I am no longer looked at as a difficult student. Today, I have a positive attitude. I treat others, especially my teachers, with the respect they are due. I currently hold a 3.65 G.P.A. and am on track to graduate high school in June of 2017. I plan on attending a four-year college. After graduating from college, I plan on attending medical school and becoming a doctor.


    Rickeyna Fields

    When I was in 7th grade I had no vision for my future. I did not believe that someone like me, a black girl living in the inner city, could do much. This belief was fueled by the fact that women in my neighborhood and immediate surroundings were not doing much. Not knowing any better, I resigned to the same fate as them. I lacked confidence in myself and my abilities. As a result, I had trouble visualizing what I wanted to do and where I wanted to go in life. Because I had no direction for my future, I had a negative attitude towards school. My grades were poor and I saw no point in trying to improve them.

    As an EmpowHer Girls Academy participant, I had to opportunity to attend the Women in Technology International (WITI) Conference in Santa Clara, California. This conference represented several firsts for me. It was the first time that I ventured far beyond my neighborhood. It was the first time that I flew on an airplane. Most notably, it was the first time that I saw and met women entrepreneurs, graphic designers, and innovators. These women, some whom looked like me, were doing some really cool and interesting things in the technology field. Seeing and meeting these women sparked something in me. Suddenly, I felt like I could do those things too. I left the conference inspired and motivated to pursue a career in technology.

    EmpowHer gave me the guidance and encouragement that I needed to create a vision for my future. My mentors taught me the significance of education. They were educated women who owned businesses and made a difference in the world. Seeing how important education was to them and their success caused me to change my attitude towards school. Now, I value my education and make it a first priority. I am doing well in school and on track to graduate in June of 2017.  After graduating, I plan on attending a four-year college and majoring in communications. EmpowHer Institute supported my college aspirations by giving me a $2,500 scholarship to attend a Historical Black Colleges and Universities (HBCU) tour. The college tour was a life changing and eye-opening experience for me. I traveled outside of California for the first time. I toured colleges and universities that I never knew existed. As a result of the tour, I have decided to attend a HBCU.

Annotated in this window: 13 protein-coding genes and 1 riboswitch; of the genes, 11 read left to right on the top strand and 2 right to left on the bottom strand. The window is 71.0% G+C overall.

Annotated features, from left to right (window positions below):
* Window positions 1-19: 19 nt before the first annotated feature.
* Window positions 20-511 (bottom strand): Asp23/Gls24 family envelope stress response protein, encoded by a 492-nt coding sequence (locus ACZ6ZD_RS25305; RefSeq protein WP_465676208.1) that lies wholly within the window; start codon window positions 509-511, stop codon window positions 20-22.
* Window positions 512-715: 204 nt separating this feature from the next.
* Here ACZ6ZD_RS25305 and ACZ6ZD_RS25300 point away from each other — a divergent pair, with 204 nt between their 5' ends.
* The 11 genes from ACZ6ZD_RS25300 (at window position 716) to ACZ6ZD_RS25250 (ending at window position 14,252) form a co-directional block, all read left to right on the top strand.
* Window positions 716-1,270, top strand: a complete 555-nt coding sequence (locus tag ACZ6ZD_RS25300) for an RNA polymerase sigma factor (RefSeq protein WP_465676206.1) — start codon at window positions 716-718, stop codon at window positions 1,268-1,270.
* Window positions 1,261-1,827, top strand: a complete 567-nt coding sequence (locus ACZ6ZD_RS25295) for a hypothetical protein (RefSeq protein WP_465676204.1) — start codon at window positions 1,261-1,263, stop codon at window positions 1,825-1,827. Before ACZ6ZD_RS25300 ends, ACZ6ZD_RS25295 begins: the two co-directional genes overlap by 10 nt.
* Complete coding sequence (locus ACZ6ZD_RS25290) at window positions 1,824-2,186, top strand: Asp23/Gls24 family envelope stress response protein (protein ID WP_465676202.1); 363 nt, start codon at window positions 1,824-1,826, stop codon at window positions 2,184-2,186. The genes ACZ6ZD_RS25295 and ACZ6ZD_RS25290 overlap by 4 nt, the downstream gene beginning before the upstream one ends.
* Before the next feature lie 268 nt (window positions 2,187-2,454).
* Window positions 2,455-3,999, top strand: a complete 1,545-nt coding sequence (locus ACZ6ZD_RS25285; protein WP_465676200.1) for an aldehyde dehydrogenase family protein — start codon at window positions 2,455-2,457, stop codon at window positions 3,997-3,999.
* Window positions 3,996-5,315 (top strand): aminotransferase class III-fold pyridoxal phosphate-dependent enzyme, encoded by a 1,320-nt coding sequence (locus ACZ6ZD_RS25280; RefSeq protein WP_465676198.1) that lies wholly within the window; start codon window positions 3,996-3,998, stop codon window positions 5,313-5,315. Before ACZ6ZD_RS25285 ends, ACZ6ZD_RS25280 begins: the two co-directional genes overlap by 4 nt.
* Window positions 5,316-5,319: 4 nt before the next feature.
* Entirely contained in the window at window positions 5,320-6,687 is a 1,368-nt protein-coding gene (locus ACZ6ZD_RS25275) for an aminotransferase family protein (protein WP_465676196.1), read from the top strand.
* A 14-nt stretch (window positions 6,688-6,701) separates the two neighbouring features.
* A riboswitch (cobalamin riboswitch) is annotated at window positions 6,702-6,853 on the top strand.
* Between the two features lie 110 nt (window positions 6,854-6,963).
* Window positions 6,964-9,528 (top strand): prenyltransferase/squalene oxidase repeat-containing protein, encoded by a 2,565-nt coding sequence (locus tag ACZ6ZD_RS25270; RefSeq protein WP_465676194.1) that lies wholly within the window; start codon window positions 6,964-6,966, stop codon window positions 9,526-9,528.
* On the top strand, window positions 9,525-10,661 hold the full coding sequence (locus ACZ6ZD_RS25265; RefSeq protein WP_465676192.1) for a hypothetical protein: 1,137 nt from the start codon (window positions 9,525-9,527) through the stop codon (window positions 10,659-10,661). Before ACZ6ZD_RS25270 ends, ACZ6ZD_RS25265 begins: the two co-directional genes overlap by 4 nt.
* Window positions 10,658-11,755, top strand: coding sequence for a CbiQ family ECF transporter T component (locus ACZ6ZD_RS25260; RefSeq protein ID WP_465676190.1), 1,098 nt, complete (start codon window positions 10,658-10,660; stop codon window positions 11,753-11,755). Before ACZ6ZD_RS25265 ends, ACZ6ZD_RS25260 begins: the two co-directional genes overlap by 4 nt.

The exposure, guidance, and support that I received from the EmpowHer Program was instrumental in shaping me into the young women that I am today. EmpowHer taught me to be confident and to set goals for myself. I know that I am capable and can do anything I set my mind to. I learned the importance of self-esteem, self-worth and self-love. I know that I am worthy of everything that life has to offer. I just have to put forth the effort to obtain it. I also learned the importance of leadership, entrepreneurship, and overall girl power. I am committed to giving back and helping young girls the way my mentors helped me.

    One area that EmpowHer has greatly impacted my life was my relationship with my mom. I was able to communicate better with her. She was able to understand my feelings better than before. I thank EmpowHer for helping me with that.


    EmpowHer has impacted my life positively in a way that they have completely supported us with our future plans. They have also supported us with our self-esteem and speaking up.


    EmpowHer has helped me be more secure about going to high school.


    The EmpowHer class has helped my relationships with my friends. It helped me stay calm when they got me frustrated.